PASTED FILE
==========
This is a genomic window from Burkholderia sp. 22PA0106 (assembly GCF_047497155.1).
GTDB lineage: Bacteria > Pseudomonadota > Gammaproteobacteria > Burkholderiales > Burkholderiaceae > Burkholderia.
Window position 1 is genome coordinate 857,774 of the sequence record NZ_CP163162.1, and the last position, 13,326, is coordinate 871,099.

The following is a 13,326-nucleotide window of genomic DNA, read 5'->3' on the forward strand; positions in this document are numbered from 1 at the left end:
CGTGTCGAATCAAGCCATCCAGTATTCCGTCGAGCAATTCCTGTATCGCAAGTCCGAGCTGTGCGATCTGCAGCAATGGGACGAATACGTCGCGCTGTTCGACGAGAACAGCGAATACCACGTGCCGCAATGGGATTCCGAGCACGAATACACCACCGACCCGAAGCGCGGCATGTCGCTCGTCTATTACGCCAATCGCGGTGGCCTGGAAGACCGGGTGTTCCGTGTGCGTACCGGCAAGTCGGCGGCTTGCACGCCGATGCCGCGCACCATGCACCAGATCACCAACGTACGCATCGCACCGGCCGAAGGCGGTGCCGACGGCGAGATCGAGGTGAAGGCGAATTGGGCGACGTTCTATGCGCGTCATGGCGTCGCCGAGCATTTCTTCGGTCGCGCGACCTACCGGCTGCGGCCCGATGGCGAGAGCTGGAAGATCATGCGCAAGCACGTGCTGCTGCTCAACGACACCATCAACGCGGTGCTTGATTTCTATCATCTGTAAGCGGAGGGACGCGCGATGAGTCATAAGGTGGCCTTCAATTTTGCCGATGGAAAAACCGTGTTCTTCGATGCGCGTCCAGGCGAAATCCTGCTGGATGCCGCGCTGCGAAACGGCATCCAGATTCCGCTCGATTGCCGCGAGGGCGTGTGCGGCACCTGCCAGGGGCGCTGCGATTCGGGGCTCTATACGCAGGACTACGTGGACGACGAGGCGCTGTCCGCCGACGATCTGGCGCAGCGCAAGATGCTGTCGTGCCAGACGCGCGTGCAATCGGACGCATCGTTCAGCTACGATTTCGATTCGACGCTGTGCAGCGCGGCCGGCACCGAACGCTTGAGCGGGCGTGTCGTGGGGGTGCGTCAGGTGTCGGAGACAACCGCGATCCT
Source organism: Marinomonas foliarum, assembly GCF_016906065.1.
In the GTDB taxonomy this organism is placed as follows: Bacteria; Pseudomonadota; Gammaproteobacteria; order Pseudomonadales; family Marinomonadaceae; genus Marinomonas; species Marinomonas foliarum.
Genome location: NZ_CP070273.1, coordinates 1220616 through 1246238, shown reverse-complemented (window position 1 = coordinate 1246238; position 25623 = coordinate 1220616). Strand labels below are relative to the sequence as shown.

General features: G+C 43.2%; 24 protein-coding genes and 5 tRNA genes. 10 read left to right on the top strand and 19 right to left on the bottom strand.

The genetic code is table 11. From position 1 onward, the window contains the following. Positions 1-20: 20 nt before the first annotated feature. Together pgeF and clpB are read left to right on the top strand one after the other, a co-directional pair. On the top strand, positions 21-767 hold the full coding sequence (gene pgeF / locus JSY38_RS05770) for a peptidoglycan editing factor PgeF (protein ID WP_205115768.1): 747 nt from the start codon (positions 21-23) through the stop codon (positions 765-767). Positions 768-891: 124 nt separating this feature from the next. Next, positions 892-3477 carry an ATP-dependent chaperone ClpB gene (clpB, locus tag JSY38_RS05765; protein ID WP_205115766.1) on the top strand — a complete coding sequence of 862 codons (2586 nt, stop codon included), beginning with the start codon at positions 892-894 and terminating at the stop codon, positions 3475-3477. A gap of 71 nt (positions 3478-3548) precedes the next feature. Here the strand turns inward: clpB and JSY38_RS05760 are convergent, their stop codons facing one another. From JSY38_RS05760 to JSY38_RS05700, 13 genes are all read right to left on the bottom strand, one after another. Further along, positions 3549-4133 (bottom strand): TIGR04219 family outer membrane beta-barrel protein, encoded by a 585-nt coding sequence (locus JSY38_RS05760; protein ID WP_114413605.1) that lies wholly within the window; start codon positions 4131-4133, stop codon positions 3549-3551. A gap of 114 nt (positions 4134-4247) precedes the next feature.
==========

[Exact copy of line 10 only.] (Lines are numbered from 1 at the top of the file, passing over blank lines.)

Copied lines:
The genetic code is table 11. From position 1 onward, the window contains the following. Positions 1-20: 20 nt before the first annotated feature. Together pgeF and clpB are read left to right on the top strand one after the other, a co-directional pair. On the top strand, positions 21-767 hold the full coding sequence (gene pgeF / locus JSY38_RS05770) for a peptidoglycan editing factor PgeF (protein ID WP_205115768.1): 747 nt from the start codon (positions 21-23) through the stop codon (positions 765-767). Positions 768-891: 124 nt separating this feature from the next. Next, positions 892-3477 carry an ATP-dependent chaperone ClpB gene (clpB, locus tag JSY38_RS05765; protein ID WP_205115766.1) on the top strand — a complete coding sequence of 862 codons (2586 nt, stop codon included), beginning with the start codon at positions 892-894 and terminating at the stop codon, positions 3475-3477. A gap of 71 nt (positions 3478-3548) precedes the next feature. Here the strand turns inward: clpB and JSY38_RS05760 are convergent, their stop codons facing one another. From JSY38_RS05760 to JSY38_RS05700, 13 genes are all read right to left on the bottom strand, one after another. Further along, positions 3549-4133 (bottom strand): TIGR04219 family outer membrane beta-barrel protein, encoded by a 585-nt coding sequence (locus JSY38_RS05760; protein ID WP_114413605.1) that lies wholly within the window; start codon positions 4131-4133, stop codon positions 3549-3551. A gap of 114 nt (positions 4134-4247) precedes the next feature.